A reader recently asked about a news item regarding recent results from the CryoSat-2 satellite mission. One of its purposes is to measure sea ice thickness throughout the Arctic. By combining that with data for sea ice concentration, one can estimate the total volume of Arctic sea ice.
The news item is titled “Arctic Sea Ice Up from Record Low.” It tells of findings reported at the recent meeting of AGU (the American Geophysical Union), when a team studying the CryoSat-2 data announced that Arctic sea ice volume had increased substantially from October 2012 to October 2013. In 2012, October sea ice volume averaged about 6000 km3, but in 2013 that figure rose to about 9000 km3 — a 50% increase in a single year.
Unfortunately the CryoSat-2 data only go back to 2010, and even more unfortunately the satellite isn’t expected to have a very long lifetime (only a few more years). That means that in order to place the recent changes in perspective, we need sources of information besides just CryoSat-2.
This can be especially tricky because no data set, including CryoSat-2, is perfect. As stated in Laxon et al. (2013, GRL, 40, 1–6, doi:10.1002/GRL.50193),
The absolute thickness estimates from CS-2 may be subject to biases from a number of different sources. Our assumption that the radar penetrates to the snow-ice interface is still the subject of investigation and may also introduce errors into bias our thickness estimates [Willatt et al., 2011]. Additional uncertainties may be introduced due to uncertainties in our assumed snow loading and ice/water densities, employed when converting freeboard to thickness. For this reason, it is important to compare our CS-2 retrievals with other sources of co-incident ice thickness data. We use three independent data sets that allow us to verify the CS-2 retrievals over a wide area, including both first- and multiyear ice, and over an entire ice growth season.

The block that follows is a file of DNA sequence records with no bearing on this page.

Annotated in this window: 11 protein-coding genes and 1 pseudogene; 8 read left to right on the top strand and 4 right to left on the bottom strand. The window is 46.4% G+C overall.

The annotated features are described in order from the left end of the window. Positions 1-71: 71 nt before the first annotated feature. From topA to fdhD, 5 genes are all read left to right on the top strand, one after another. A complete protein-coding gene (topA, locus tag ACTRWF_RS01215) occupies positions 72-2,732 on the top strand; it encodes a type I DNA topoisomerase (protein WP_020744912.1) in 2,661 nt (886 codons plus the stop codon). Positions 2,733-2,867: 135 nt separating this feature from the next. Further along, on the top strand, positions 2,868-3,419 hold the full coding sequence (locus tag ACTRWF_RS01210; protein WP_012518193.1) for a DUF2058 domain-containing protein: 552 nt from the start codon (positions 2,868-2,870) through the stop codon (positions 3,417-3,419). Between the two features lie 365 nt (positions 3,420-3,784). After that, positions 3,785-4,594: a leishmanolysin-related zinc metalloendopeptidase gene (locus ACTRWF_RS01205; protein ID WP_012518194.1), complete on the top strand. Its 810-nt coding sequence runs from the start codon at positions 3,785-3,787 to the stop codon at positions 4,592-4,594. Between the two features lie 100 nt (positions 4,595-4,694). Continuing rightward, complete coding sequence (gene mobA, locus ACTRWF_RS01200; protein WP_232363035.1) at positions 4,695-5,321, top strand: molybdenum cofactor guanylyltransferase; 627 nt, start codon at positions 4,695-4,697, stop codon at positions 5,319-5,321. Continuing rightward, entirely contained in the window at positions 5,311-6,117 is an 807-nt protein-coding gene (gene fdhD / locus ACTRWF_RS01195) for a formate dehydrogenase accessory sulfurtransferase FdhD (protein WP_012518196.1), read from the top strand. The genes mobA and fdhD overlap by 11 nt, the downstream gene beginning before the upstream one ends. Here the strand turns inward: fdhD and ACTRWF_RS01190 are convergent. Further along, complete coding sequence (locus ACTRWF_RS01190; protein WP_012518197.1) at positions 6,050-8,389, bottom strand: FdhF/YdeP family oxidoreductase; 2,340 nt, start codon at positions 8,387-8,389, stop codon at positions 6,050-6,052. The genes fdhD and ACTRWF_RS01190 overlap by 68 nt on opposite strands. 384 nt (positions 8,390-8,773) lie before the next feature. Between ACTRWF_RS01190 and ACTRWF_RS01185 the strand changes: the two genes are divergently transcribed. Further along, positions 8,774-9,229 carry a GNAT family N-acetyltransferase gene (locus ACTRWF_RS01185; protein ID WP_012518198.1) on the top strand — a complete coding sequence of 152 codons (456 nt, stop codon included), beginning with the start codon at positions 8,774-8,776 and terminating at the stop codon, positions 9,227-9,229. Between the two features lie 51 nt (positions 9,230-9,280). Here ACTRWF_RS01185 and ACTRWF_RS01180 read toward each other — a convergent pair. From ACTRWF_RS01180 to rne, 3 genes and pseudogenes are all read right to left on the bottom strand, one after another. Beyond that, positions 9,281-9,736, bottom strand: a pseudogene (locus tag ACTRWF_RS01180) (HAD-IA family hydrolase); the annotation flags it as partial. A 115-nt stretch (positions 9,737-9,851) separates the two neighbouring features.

One source for more perspective PIOMAS, which estimates ice volume by combining observations with a computer model of the ice. Here’s a graph of the two data sets over the 2010/2011 and 2011/2012 ice-growth seasons:
Clearly, the PIOMAS data are consistently lower than the CryoSat-2 data. But the important thing is that they both show similar patterns of change over time, although there are differences even in the patterns, including the seasonal changes.
Nonetheless, the PIOMAS data are sufficiently representative of the changes to enable us to get that perspective we’re seeking. Here’s the PIOMAS data for October of each year from 1979 through 2013:
Note that PIOMAS also indicates a substantial increase in October Arctic sea ice volume since last year, enlarging by 42% (rather than the 50% suggested by CryoSat-2). To put it in perspective we need to pay attention to what led up to 2013. The overall decline is evident.
Last year’s difference between the raw data value and the smoothed value (shown in red in the graph) is the largest positive difference on record, although not by much. Some might regard this as raising the possibility that Arctic sea ice loss is starting to level off, but the most recent October value really is well within expectation even given the existing trend, so it’s certainly too early to draw such a conclusion.
One conclusion we can draw, with high confidence, is that the news announcement has been subject to “spin” by fake “skeptics” of global warming.